Filmmaker Mikel Cee Karlsson profiles a close friend with an extraordinary secret life
Dir: Mikel Cee Karlsson. Sweden. 2019. 99mins
How well can we truly know the life of someone we may even count among our closest friends? Mikel Cee Karlsson confronts that question with the melancholy documentary/drama hybrid A Stranger (Fraemling) in which he tries to piece together the hidden world of a childhood friend. A very personal response to a tragic tale, the film has echoes of Bart Layton’s American Animals and could intrigue audiences drawn to stories of crime and true life mystery. It’s best to know as little as possible about the story in advance.
Karlsson had known Mathias since childhood. A hard-working father of two, Mathias had grown increasingly paranoid before belatedly confessing to some of the strange turns in his recent life. Despite appearances of an unremarkable existence, Mathias has been acting as a debt collector for a violent criminal gang. He traces his involvement with the gang back to an armed robbery on the office where he once worked and the moment when “all hell broke loose”. Karlsson shows the black and white CCTV footage of the robbery and shoot-out with the police, as if to underline the seriousness of the situation.
As Mathias lifts a tiny corner of the curtain that has concealed his double-life, Karlsson decides to collaborate with him in turning his experiences into a film. Mathias agrees to recreate some of the incidents as a form of confession-cum-therapy. He films Mathias reading aloud a planned suicide note and then breaks the spell to emerge from behind the camera to comfort him and share their tears at the raw emotions it unleashes. He also interviews Mathias’s parents, choosing to leave the camera fixed on the listener rather than the speaker as they react to revelations and fresh twists. “I don’t understand a thing, “ declares his understandably bemused father.
In February 2015, Mathias died suddenly, unexpectedly of natural causes. Karlsson is left bereft, and even more driven to discover what had really happened to his friend during the last five years of his life. His therapeutic film transitions into a private investigation with an actor hired to play Matthias in reconstructed scenes, and interviews with other people who also mistakenly thought they knew him well.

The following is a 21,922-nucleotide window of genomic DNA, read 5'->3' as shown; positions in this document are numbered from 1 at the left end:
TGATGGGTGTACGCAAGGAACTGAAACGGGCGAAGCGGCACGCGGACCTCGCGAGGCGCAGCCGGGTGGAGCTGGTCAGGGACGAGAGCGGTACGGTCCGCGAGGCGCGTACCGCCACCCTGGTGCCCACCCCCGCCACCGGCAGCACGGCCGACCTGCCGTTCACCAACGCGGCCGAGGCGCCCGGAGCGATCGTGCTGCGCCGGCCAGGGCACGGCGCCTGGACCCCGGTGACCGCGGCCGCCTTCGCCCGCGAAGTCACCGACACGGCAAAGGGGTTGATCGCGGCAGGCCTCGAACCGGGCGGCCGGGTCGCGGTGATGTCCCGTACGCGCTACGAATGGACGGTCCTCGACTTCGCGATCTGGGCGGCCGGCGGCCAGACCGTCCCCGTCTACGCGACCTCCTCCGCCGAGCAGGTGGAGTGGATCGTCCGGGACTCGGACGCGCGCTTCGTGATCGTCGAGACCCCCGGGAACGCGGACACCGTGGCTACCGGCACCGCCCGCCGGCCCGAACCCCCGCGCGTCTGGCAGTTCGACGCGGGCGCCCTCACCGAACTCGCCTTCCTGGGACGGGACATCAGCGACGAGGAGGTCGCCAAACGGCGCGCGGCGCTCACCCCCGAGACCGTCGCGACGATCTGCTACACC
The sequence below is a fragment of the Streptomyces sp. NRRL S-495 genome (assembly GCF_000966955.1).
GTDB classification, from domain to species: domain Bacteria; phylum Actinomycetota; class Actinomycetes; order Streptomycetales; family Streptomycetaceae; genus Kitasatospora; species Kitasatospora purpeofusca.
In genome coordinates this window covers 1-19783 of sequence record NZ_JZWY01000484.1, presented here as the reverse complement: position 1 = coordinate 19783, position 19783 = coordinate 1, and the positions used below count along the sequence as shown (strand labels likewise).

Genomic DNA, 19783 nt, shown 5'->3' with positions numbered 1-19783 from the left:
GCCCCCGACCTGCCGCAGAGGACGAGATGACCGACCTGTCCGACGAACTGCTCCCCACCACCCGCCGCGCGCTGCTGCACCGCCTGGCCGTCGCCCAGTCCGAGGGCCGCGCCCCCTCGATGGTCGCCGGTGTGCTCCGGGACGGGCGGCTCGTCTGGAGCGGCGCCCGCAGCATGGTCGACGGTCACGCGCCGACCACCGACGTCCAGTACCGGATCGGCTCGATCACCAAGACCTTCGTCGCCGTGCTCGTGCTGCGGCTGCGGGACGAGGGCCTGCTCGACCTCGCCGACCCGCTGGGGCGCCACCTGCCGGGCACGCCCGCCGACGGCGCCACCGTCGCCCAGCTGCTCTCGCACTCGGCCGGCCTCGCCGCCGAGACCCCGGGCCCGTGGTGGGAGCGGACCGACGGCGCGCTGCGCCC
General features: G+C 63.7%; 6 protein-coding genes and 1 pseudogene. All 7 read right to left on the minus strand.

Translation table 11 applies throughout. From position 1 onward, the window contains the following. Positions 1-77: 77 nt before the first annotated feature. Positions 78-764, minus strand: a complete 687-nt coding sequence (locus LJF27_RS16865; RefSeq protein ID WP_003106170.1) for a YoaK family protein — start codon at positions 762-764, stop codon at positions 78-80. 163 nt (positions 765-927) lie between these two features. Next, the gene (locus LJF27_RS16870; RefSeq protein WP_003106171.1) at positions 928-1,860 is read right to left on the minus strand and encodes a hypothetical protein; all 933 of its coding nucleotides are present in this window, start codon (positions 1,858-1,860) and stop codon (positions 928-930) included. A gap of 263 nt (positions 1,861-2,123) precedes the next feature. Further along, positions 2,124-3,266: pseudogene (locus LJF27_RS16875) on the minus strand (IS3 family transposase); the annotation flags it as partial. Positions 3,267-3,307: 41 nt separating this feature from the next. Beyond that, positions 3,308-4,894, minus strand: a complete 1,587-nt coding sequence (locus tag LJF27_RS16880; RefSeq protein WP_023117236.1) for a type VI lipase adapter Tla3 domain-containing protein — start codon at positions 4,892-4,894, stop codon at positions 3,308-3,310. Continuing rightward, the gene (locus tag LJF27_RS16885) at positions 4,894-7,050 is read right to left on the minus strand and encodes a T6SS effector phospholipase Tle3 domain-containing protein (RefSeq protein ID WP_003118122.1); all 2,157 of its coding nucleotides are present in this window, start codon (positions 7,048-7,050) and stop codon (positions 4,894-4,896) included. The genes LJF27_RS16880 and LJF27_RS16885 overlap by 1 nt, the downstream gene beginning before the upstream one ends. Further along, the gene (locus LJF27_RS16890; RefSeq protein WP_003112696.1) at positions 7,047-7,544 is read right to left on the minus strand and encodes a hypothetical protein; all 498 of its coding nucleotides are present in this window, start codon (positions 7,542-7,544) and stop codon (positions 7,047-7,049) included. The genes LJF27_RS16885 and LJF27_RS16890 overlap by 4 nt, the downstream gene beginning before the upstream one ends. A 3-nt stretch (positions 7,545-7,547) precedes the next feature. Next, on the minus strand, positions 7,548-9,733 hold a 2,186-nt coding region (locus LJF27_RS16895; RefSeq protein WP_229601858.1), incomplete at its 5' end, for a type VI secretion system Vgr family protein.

We edge towards the heart of the matter with an account of the lies, half-truths and evasions that Mathias traded in to protect his family. He seemed able to compartmentalise his life, working, caring for his children and being with friends who never sensed how dark and dangerous his world had become. One friend remarks that he told “individual pieces of his story but never enough for anyone to get the whole picture”.
A Stranger becomes more flinty and noir-like as it unfolds. The fatalistic air is enhanced by the film’s shadowy look and the brooding menace of the music score. It is a compelling story, but we are left with many questions of our own. The friendship between Karlsson and Mathias is taken at face value and never explained. We learn that Mathias was convicted of fraud, and yet still no alarm bells rang among his friends. Ultimately, Mathias remains something of an enigma, just as he did to those around him.
Production companies: Plattform Produktion
International sales: Swedish Film Institute firstname.lastname@example.org
Producer: Erik Hemmendorff
Cinematography: Mikel Cee Karlsson, Peter Toggeth Karlsson, Christian Jonsson
Editor: Mikel Cee Karlsson
Music: Hans Appelqvist
Main cast: Ulf Stenberg, Arvin Kananian, Leif Edlund